Digital IDs will help us improve service to citizens, President Ruto says

President William Ruto at one of the stands during the official opening of the 7th ID4Africa Augmented General Meeting

President William Ruto at one of the stands during the official opening of the 7th ID4Africa Augmented General Meeting at the Kenya College of Insurance in South C, Nairobi on May 24, 2023. 

Photo credit: Wilfred Nyangaresi | Nation Media Group

Kenya’s plan to provide all citizens with a digital identity is about to become a reality, with the government committing the resources needed to ensure the transition to third-generation smart IDs. 

The new digital identity system will not only consolidate citizens’ information into a comprehensive registry but will also be valuable in helping the State to accurately plan its resource allocation and delivery of services to Kenyans.

Speaking during the ID4Africa 7th General Assembly in Nairobi, President William Ruto said that sound identity management is essential for the effective management of a country’s affairs, adding that Kenya is considering the implementation of a civil registration and vital statistics system.

“This new system must assign unique personal identification numbers at birth to all persons born in Kenya, upgrade the current national identity card to a national digital identity management system and adopt the most sophisticated passenger information solution to manage entry and exit at our borders and ports,” President Ruto said.

The new generation identification system, the President said, will also help the government to capture accurate information on the population within Kenya’s territory as well as metadata on the essential characteristics of citizens in order to provide them with services and allocate resources with efficiency and accuracy. He added that Kenya has taken steps to ensure 100 per cent registration of births and deaths by 2026.

Smooth transition

The identity management system is the foundation on which Kenya’s financial, revenue collection, telecommunications, social security, universal health and voter registration systems are built, the President said, vowing to ensure that the transition to smart IDs would be smooth and swift.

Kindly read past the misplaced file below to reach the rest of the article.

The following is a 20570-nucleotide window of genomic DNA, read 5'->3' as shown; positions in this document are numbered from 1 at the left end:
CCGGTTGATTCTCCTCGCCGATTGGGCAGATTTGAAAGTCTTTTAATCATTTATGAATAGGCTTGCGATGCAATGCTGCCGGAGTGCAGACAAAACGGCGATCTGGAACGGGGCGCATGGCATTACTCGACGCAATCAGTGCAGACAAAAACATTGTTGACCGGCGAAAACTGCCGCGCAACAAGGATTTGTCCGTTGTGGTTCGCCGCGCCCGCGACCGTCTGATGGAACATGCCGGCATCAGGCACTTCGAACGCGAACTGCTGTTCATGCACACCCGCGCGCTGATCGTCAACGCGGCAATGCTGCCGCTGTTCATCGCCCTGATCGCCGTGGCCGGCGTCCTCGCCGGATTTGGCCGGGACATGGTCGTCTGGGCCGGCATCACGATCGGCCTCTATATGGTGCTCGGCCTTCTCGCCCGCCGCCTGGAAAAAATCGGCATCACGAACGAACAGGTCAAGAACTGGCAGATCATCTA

The government has not indicated how different the proposed smart ID will be from the National Integrated Identity Management System (NIIMS), better known as Huduma Namba, which was supposed to replace the current national IDs. By December 2022, more than Sh10 billion had been spent on the project, with only 7.3 million Huduma Namba cards issued.

NIIMS is supposed to save biometrics (fingerprints and face), and demographic and physical details of Kenyans and registered foreigners.

The country has embarked on a programme to digitise government records and information and automate public service delivery to enable Kenyans to access services from their devices.

There are 320 government services on the e-Citizen platform, with plans to increase the number to 5,000 by the end of June, and a total of 7,200 services are expected to be digitised by the end of the year.

“The aim is to significantly reduce transaction costs and minimise opportunities for corruption by eliminating unnecessary bureaucracy and also increase transparency in government,” said President Ruto.

The President also urged experts from countries that have already adopted the digital system to use the conference to engage in serious discussions on how they can share their technical know-how with Africa on best practices in creating credible, secure and reliable identity management systems.

Biometric system upgrade

The move to digital identity will see Kenya upgrade its shared fingerprint biometric system currently used by the National Population Register to one that also captures iris and facial recognition data to enhance security, Interior Cabinet Secretary Kithure Kindiki revealed.

“Our current ID system is semi-automated and we plan to upgrade it to a fully automated biometric identification system with additional security features. The unique personal identification numbers issued at birth will be the IDs for children when they turn 18,” said Prof Kindiki.

Kenya was one of the first countries on the continent to establish a data protection policy and will leverage this to enhance the security and privacy of personal data to support the country’s leap into a fully-fledged digital economy.

Last week, Immigration and Citizenship Principal Secretary Julius Bitok said Kenya will borrow heavily from Pakistan in its planned introduction of the digital identity card and integration of existing databases on registration records.

ID4Africa Executive Chairperson Joseph Atick commended Kenya for leading the digital identity movement and called on African states to sensitise their citizens on the benefits of moving to a digital system.

The ID4Africameeting began on Tuesday and concludes today at the Kenya College of Insurance in Nairobi. It has brought together some 1,850 delegates from 90 countries.